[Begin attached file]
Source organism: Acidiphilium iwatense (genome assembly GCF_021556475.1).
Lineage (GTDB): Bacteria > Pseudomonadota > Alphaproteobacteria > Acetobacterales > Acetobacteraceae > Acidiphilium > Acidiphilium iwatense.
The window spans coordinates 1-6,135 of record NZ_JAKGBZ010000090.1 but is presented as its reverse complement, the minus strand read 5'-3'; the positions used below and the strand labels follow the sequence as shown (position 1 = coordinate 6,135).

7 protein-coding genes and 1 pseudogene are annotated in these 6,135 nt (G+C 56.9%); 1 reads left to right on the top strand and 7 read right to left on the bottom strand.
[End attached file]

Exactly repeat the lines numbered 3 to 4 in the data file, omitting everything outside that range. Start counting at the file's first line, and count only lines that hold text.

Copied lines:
The window spans coordinates 1-6,135 of record NZ_JAKGBZ010000090.1 but is presented as its reverse complement, the minus strand read 5'-3'; the positions used below and the strand labels follow the sequence as shown (position 1 = coordinate 6,135).

7 protein-coding genes and 1 pseudogene are annotated in these 6,135 nt (G+C 56.9%); 1 reads left to right on the top strand and 7 read right to left on the bottom strand.